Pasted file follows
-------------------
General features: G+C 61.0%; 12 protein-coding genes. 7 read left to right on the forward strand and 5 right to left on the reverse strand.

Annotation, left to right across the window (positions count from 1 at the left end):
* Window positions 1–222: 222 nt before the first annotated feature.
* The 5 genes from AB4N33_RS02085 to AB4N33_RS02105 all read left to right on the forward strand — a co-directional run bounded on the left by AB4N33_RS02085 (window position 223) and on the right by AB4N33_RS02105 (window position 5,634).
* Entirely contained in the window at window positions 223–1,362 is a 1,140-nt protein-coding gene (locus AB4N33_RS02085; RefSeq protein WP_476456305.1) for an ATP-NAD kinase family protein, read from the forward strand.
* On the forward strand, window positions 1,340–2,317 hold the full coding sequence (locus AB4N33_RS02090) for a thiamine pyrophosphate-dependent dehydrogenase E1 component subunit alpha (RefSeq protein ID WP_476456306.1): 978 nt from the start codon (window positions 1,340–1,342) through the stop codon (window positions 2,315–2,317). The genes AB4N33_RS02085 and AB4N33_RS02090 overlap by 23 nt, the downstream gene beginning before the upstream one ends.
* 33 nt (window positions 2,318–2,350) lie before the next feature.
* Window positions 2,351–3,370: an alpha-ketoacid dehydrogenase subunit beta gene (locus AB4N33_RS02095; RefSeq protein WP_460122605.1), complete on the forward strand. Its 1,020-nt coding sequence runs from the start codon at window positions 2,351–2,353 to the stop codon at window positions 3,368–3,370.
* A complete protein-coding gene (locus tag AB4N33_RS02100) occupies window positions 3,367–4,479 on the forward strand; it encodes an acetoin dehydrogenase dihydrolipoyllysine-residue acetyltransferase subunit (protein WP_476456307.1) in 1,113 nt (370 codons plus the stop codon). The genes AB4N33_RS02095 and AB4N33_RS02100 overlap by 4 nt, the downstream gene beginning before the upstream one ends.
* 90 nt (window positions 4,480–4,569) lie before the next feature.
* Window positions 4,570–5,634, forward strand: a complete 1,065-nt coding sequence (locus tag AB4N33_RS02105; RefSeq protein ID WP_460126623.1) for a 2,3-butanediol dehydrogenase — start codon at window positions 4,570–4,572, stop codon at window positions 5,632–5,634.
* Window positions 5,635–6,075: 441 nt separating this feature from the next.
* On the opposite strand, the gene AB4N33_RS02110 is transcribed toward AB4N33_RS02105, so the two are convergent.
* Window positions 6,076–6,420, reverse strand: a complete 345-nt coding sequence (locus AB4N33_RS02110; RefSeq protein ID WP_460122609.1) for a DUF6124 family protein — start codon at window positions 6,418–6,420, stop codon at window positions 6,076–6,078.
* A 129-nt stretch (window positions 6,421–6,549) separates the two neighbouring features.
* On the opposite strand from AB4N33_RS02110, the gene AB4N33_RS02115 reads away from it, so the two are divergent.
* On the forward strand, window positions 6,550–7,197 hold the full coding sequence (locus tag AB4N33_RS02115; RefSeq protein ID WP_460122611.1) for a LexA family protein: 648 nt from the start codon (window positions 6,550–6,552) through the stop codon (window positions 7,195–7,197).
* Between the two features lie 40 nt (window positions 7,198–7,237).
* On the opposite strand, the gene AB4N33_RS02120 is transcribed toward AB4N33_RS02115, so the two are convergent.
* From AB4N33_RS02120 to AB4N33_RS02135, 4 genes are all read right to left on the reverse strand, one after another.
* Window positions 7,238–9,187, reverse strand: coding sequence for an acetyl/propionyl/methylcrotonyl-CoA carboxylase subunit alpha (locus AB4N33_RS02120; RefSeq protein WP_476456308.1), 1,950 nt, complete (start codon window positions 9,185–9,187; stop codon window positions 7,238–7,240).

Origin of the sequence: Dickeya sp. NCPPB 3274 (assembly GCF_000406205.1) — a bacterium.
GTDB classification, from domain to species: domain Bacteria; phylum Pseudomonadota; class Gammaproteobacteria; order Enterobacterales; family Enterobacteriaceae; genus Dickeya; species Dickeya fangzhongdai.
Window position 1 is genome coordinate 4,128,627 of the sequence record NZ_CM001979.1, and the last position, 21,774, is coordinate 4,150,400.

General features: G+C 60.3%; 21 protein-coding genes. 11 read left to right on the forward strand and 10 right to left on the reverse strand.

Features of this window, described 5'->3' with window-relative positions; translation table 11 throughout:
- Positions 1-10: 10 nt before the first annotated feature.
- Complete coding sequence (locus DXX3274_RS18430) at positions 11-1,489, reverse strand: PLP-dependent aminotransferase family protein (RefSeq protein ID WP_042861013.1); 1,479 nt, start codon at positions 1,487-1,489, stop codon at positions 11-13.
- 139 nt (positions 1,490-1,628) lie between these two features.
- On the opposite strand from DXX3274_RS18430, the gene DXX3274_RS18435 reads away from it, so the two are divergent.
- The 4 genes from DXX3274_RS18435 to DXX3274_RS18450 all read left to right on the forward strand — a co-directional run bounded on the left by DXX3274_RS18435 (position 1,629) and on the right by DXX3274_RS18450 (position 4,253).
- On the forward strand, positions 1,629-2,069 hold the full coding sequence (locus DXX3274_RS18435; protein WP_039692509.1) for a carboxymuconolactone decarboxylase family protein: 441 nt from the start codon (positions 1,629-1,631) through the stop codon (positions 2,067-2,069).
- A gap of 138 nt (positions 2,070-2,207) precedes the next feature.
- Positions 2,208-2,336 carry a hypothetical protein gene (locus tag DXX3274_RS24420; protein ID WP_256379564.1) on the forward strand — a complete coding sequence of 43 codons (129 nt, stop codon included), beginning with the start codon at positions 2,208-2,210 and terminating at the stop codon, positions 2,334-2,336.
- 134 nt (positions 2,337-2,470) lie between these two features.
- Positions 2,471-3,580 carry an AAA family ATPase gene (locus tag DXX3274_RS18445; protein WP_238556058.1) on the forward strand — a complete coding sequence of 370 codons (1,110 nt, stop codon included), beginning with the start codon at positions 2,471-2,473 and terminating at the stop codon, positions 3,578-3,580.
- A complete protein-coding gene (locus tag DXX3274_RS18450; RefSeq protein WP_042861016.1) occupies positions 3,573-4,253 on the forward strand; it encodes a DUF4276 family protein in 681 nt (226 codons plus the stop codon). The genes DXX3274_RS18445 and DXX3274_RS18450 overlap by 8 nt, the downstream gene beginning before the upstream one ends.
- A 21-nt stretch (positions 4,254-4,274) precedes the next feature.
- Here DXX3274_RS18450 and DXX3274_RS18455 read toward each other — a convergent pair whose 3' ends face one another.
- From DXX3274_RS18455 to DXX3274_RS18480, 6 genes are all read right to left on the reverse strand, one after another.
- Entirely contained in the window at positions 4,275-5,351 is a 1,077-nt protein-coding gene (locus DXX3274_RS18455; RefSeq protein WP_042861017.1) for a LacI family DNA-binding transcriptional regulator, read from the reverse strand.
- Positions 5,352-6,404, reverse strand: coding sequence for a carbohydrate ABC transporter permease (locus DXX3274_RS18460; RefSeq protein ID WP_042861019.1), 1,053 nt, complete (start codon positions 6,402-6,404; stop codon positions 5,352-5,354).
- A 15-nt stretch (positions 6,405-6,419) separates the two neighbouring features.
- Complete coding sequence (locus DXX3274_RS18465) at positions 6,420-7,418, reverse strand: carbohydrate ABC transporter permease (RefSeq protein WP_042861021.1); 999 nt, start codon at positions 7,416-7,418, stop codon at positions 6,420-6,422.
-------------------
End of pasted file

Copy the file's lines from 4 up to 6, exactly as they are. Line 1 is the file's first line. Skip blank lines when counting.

* The 5 genes from AB4N33_RS02085 to AB4N33_RS02105 all read left to right on the forward strand — a co-directional run bounded on the left by AB4N33_RS02085 (window position 223) and on the right by AB4N33_RS02105 (window position 5,634).
* Entirely contained in the window at window positions 223–1,362 is a 1,140-nt protein-coding gene (locus AB4N33_RS02085; RefSeq protein WP_476456305.1) for an ATP-NAD kinase family protein, read from the forward strand.
* On the forward strand, window positions 1,340–2,317 hold the full coding sequence (locus AB4N33_RS02090) for a thiamine pyrophosphate-dependent dehydrogenase E1 component subunit alpha (RefSeq protein ID WP_476456306.1): 978 nt from the start codon (window positions 1,340–1,342) through the stop codon (window positions 2,315–2,317). The genes AB4N33_RS02085 and AB4N33_RS02090 overlap by 23 nt, the downstream gene beginning before the upstream one ends.